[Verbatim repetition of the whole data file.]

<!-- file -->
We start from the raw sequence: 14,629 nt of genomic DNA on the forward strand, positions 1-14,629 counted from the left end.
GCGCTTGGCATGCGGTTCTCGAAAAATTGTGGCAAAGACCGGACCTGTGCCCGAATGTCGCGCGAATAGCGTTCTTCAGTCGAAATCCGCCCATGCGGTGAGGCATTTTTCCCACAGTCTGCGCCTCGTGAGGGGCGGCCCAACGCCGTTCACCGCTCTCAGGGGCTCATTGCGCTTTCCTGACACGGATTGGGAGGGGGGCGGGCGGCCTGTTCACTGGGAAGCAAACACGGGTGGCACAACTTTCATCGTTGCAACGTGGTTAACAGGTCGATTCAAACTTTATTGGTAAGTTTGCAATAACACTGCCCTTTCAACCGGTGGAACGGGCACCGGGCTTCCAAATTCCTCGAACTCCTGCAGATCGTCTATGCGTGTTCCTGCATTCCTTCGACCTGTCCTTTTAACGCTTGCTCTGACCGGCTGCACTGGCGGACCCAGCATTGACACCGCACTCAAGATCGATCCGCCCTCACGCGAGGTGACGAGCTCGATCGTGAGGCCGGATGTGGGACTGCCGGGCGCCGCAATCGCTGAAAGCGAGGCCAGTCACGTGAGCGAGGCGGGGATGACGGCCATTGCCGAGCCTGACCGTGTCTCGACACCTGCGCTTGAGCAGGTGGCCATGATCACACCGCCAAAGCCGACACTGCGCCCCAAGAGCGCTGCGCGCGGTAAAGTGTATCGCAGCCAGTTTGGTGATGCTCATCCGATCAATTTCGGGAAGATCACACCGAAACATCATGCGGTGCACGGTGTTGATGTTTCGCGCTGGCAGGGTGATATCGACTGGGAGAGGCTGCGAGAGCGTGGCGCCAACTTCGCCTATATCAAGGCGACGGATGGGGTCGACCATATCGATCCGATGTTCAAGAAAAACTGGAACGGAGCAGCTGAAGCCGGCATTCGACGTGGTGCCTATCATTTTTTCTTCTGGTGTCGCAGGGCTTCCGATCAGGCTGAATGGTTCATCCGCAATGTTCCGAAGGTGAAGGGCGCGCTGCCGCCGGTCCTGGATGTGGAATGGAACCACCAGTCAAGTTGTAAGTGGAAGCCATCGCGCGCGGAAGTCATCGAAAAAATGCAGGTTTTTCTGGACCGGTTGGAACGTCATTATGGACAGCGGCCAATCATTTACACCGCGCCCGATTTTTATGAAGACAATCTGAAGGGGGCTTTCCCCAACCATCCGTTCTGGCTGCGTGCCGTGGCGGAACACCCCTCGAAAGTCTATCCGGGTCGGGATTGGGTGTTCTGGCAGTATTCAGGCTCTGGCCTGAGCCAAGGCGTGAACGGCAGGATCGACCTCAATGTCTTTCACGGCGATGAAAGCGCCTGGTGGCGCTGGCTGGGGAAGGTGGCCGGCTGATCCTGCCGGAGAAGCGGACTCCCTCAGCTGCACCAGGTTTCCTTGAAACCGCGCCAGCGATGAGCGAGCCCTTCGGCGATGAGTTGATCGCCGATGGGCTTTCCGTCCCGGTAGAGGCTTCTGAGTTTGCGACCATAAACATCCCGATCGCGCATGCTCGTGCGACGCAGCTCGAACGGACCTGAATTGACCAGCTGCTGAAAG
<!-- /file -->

We start from the raw sequence: 14,629 nt of genomic DNA on the forward strand, positions 1-14,629 counted from the left end.
GCGCTTGGCATGCGGTTCTCGAAAAATTGTGGCAAAGACCGGACCTGTGCCCGAATGTCGCGCGAATAGCGTTCTTCAGTCGAAATCCGCCCATGCGGTGAGGCATTTTTCCCACAGTCTGCGCCTCGTGAGGGGCGGCCCAACGCCGTTCACCGCTCTCAGGGGCTCATTGCGCTTTCCTGACACGGATTGGGAGGGGGGCGGGCGGCCTGTTCACTGGGAAGCAAACACGGGTGGCACAACTTTCATCGTTGCAACGTGGTTAACAGGTCGATTCAAACTTTATTGGTAAGTTTGCAATAACACTGCCCTTTCAACCGGTGGAACGGGCACCGGGCTTCCAAATTCCTCGAACTCCTGCAGATCGTCTATGCGTGTTCCTGCATTCCTTCGACCTGTCCTTTTAACGCTTGCTCTGACCGGCTGCACTGGCGGACCCAGCATTGACACCGCACTCAAGATCGATCCGCCCTCACGCGAGGTGACGAGCTCGATCGTGAGGCCGGATGTGGGACTGCCGGGCGCCGCAATCGCTGAAAGCGAGGCCAGTCACGTGAGCGAGGCGGGGATGACGGCCATTGCCGAGCCTGACCGTGTCTCGACACCTGCGCTTGAGCAGGTGGCCATGATCACACCGCCAAAGCCGACACTGCGCCCCAAGAGCGCTGCGCGCGGTAAAGTGTATCGCAGCCAGTTTGGTGATGCTCATCCGATCAATTTCGGGAAGATCACACCGAAACATCATGCGGTGCACGGTGTTGATGTTTCGCGCTGGCAGGGTGATATCGACTGGGAGAGGCTGCGAGAGCGTGGCGCCAACTTCGCCTATATCAAGGCGACGGATGGGGTCGACCATATCGATCCGATGTTCAAGAAAAACTGGAACGGAGCAGCTGAAGCCGGCATTCGACGTGGTGCCTATCATTTTTTCTTCTGGTGTCGCAGGGCTTCCGATCAGGCTGAATGGTTCATCCGCAATGTTCCGAAGGTGAAGGGCGCGCTGCCGCCGGTCCTGGATGTGGAATGGAACCACCAGTCAAGTTGTAAGTGGAAGCCATCGCGCGCGGAAGTCATCGAAAAAATGCAGGTTTTTCTGGACCGGTTGGAACGTCATTATGGACAGCGGCCAATCATTTACACCGCGCCCGATTTTTATGAAGACAATCTGAAGGGGGCTTTCCCCAACCATCCGTTCTGGCTGCGTGCCGTGGCGGAACACCCCTCGAAAGTCTATCCGGGTCGGGATTGGGTGTTCTGGCAGTATTCAGGCTCTGGCCTGAGCCAAGGCGTGAACGGCAGGATCGACCTCAATGTCTTTCACGGCGATGAAAGCGCCTGGTGGCGCTGGCTGGGGAAGGTGGCCGGCTGATCCTGCCGGAGAAGCGGACTCCCTCAGCTGCACCAGGTTTCCTTGAAACCGCGCCAGCGATGAGCGAGCCCTTCGGCGATGAGTTGATCGCCGATGGGCTTTCCGTCCCGGTAGAGGCTTCTGAGTTTGCGACCATAAACATCCCGATCGCGCATGCTCGTGCGACGCAGCTCGAACGGACCTGAATTGACCAGCTGCTGAAAG